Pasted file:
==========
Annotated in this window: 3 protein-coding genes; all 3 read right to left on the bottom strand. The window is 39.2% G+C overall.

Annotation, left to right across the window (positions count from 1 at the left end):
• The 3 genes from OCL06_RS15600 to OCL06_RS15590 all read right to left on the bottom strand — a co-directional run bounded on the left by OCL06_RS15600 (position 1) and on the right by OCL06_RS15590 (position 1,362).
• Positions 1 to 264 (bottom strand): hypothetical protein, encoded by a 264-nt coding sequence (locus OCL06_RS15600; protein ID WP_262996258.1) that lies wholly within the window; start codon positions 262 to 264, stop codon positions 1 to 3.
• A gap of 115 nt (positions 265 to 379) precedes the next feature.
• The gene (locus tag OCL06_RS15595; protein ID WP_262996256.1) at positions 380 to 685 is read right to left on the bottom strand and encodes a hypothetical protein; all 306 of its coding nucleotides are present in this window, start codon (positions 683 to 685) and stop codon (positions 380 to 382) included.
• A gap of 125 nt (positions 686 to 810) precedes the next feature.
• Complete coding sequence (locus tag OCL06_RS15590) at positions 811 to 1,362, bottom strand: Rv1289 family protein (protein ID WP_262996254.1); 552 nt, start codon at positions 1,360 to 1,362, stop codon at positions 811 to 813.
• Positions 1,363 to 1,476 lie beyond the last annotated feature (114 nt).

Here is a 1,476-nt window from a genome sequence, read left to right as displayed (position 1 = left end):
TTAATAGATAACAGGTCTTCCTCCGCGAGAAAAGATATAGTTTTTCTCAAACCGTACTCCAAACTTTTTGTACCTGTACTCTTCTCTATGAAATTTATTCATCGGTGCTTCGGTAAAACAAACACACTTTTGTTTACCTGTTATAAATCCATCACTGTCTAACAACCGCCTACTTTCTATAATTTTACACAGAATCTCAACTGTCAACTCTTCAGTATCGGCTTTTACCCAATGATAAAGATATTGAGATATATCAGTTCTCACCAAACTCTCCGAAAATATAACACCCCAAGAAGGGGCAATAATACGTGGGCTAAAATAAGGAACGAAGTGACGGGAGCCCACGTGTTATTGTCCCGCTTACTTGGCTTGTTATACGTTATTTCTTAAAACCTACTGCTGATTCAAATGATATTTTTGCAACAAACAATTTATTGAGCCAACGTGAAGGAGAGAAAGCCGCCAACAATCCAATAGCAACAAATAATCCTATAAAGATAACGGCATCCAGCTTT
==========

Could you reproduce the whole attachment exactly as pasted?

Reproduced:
Annotated in this window: 3 protein-coding genes; all 3 read right to left on the bottom strand. The window is 39.2% G+C overall.

Annotation, left to right across the window (positions count from 1 at the left end):
• The 3 genes from OCL06_RS15600 to OCL06_RS15590 all read right to left on the bottom strand — a co-directional run bounded on the left by OCL06_RS15600 (position 1) and on the right by OCL06_RS15590 (position 1,362).
• Positions 1 to 264 (bottom strand): hypothetical protein, encoded by a 264-nt coding sequence (locus OCL06_RS15600; protein ID WP_262996258.1) that lies wholly within the window; start codon positions 262 to 264, stop codon positions 1 to 3.
• A gap of 115 nt (positions 265 to 379) precedes the next feature.
• The gene (locus tag OCL06_RS15595; protein ID WP_262996256.1) at positions 380 to 685 is read right to left on the bottom strand and encodes a hypothetical protein; all 306 of its coding nucleotides are present in this window, start codon (positions 683 to 685) and stop codon (positions 380 to 382) included.
• A gap of 125 nt (positions 686 to 810) precedes the next feature.
• Complete coding sequence (locus tag OCL06_RS15590) at positions 811 to 1,362, bottom strand: Rv1289 family protein (protein ID WP_262996254.1); 552 nt, start codon at positions 1,360 to 1,362, stop codon at positions 811 to 813.
• Positions 1,363 to 1,476 lie beyond the last annotated feature (114 nt).

Here is a 1,476-nt window from a genome sequence, read left to right as displayed (position 1 = left end):
TTAATAGATAACAGGTCTTCCTCCGCGAGAAAAGATATAGTTTTTCTCAAACCGTACTCCAAACTTTTTGTACCTGTACTCTTCTCTATGAAATTTATTCATCGGTGCTTCGGTAAAACAAACACACTTTTGTTTACCTGTTATAAATCCATCACTGTCTAACAACCGCCTACTTTCTATAATTTTACACAGAATCTCAACTGTCAACTCTTCAGTATCGGCTTTTACCCAATGATAAAGATATTGAGATATATCAGTTCTCACCAAACTCTCCGAAAATATAACACCCCAAGAAGGGGCAATAATACGTGGGCTAAAATAAGGAACGAAGTGACGGGAGCCCACGTGTTATTGTCCCGCTTACTTGGCTTGTTATACGTTATTTCTTAAAACCTACTGCTGATTCAAATGATATTTTTGCAACAAACAATTTATTGAGCCAACGTGAAGGAGAGAAAGCCGCCAACAATCCAATAGCAACAAATAATCCTATAAAGATAACGGCATCCAGCTTT